As Purim approaches, thousands of Israeli children and families grapple with poverty
Rambam cites a key prooftext. The story is told (2 Samuel 13) of how Amnon, one of King David’s children, raped his half-sister Tamar. When Absolom, Tamar’s brother, hears about the episode, his reaction seems on its face irenic, serene:
“Her brother Absolom said to her, ‘Has that Amnon, your brother, been with you? Be quiet now, my sister; he is your brother. Don’t take this thing to heart.’ And Tamar lived in her brother Absolom’s house, a desolate woman. When King David heard all this, he was furious. Absolom never said a word to Amnon, either good or bad…”
Appearances, however, deceive. Absolom is anything but forgiving. He waits for two years, and then invites Amnon to a festive meal at sheep-shearing time. He gives instructions to his men: “Listen! When Amnon is in high spirits from drinking wine and I say to you, ‘Strike Amnon down,’ then kill him.” And so it happened. Absolom’s silence was not the silence of forgiveness but of hate – the hate of which Pierre de LaClos spoke in Les Liaisons Dangereuses when he wrote the famous line: “Revenge is a dish best served cold.”
There is another equally powerful example in Bereishit:
“Now Israel loved Joseph more than any of his other sons, because he had been born to him in his old age, and he made a richly ornamented robe for him. When his brothers saw that their father loved him more than any of them, they hated him and could not speak a kind word to him [velo yachlu dabro l’shalom.]” This literally means: “They could not speak with him to peace.”
On this, Rabbi Jonathan Eybeschuetz (c. 1690-1764) comments: “Had they been able to sit together as a group, they would have spoken to one another and remonstrated with each other, and would eventually have made their peace with one another. The tragedy of conflict is that it prevents people from talking together and listening to one another.” A failure to communicate is often the prelude to revenge.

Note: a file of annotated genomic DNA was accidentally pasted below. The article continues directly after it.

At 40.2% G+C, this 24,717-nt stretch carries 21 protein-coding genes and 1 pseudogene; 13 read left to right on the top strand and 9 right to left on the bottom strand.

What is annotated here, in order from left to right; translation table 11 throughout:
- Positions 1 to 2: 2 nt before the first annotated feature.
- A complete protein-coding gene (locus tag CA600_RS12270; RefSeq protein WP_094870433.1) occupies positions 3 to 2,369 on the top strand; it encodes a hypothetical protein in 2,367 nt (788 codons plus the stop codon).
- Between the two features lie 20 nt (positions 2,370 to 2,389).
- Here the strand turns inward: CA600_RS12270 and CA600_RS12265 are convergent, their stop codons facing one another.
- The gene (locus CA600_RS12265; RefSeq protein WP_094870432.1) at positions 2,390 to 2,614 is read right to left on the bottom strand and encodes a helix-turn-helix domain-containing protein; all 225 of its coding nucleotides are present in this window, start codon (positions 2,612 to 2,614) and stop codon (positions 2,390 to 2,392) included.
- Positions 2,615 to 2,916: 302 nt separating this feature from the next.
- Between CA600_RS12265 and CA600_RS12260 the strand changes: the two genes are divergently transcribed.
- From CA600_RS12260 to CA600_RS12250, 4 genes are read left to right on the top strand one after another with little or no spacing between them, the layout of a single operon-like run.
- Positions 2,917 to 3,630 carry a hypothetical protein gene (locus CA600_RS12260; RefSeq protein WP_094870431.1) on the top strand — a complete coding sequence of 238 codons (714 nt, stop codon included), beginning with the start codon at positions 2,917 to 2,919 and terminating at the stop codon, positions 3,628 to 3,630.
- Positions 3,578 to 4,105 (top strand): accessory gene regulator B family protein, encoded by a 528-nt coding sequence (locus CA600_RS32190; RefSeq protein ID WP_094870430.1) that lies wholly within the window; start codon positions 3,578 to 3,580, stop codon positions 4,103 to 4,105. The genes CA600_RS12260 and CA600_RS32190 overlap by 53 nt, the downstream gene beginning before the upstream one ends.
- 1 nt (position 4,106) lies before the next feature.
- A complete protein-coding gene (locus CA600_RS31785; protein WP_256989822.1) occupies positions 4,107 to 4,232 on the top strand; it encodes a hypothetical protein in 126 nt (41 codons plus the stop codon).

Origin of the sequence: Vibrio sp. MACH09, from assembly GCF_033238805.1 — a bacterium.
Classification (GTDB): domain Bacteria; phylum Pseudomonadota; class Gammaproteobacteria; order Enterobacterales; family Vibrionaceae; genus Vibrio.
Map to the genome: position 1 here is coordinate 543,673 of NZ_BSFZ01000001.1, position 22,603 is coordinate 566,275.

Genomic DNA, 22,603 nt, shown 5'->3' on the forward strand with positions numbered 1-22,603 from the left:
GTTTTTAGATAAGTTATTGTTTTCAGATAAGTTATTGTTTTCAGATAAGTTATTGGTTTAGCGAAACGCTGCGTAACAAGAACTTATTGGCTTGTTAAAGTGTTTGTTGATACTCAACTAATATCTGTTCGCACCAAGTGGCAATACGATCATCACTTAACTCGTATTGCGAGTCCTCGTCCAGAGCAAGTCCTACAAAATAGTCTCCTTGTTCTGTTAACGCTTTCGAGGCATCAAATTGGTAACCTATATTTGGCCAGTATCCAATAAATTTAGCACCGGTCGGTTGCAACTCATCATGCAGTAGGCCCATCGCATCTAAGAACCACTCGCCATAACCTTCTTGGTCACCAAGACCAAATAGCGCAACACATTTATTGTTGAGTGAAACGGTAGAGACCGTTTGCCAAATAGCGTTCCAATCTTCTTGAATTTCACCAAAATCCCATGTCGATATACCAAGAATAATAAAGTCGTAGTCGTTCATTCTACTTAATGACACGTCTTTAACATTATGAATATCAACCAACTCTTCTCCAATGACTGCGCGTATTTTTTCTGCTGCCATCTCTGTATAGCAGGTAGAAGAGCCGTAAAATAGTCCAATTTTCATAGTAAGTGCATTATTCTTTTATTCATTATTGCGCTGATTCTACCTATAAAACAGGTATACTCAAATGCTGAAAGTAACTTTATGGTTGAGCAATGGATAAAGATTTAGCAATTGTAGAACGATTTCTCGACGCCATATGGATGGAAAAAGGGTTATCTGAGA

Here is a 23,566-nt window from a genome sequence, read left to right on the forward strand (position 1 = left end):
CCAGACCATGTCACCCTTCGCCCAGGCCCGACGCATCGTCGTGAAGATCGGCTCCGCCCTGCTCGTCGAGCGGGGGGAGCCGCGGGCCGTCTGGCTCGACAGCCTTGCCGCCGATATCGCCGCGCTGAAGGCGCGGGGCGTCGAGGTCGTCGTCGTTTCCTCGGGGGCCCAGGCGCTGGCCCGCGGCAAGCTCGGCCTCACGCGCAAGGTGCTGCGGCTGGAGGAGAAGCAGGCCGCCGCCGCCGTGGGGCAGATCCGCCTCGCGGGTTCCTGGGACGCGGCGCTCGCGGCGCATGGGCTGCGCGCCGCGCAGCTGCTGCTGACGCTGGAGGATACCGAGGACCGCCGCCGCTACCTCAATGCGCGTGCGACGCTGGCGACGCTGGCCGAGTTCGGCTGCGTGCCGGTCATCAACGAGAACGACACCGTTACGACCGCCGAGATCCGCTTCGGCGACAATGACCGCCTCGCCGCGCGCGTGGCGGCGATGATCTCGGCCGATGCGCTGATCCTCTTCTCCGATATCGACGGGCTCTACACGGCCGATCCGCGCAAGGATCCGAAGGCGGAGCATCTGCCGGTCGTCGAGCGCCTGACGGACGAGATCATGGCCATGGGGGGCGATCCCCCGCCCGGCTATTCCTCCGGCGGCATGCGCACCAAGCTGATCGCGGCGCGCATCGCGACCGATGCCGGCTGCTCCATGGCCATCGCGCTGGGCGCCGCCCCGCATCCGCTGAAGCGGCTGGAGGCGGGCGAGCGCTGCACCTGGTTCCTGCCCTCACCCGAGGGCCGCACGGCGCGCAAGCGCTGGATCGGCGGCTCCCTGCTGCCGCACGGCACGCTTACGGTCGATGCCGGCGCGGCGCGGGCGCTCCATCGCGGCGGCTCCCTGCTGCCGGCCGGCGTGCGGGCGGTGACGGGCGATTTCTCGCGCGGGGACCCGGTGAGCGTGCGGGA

The inner logic of the two verses in our sedrah is therefore this: “Love your neighbor as yourself. But not all neighbors are loveable. There are those who, out of envy or malice, have done you harm. I do not therefore command you to live as if you were angels, without any of the emotions natural to human beings. I do however forbid you to hate. That is why, when someone does you wrong, you must confront the wrongdoer. You must tell him of your feelings of hurt and distress. It may be that you completely misunderstood his intentions. Or it may be that he genuinely meant to do you harm, but now, faced with the reality of the injury he has done you, he may sincerely repent for what he did. If, however, you fail to talk it through, there is a real possibility that you will bear a grudge and in the fullness of time, come to take revenge – as did Absolom.”
What is so impressive about the Torah is that it both articulates the highest of high ideals, and at the same time speaks to us as human beings. If we were angels it would be easy to love one another. But we are not. An ethic that commands us to love our enemies, without any hint as to how we are to achieve this, is simply unlivable. Instead, the Torah sets out a realistic program. By being honest with one another, talking things through, we may be able to achieve reconciliation – not always, to be sure, but often. How much distress and even bloodshed might be spared if humanity heeded this simple command.
Adapted from “Covenant & Conversation,” a collection of Rabbi Jonathan Sacks’s parshiyot hashavua essays, to be published by Maggid Books, an imprint of Koren Publishers Jerusalem (www.korenpub.com), in conjunction with the Orthodox Union.
About the Author: Rabbi Lord Jonathan Sacks, former chief rabbi of the British Commonwealth, is the author of many books of Jewish thought, most recently “The Great Partnership: Science, Religion, and the Search for Meaning.”
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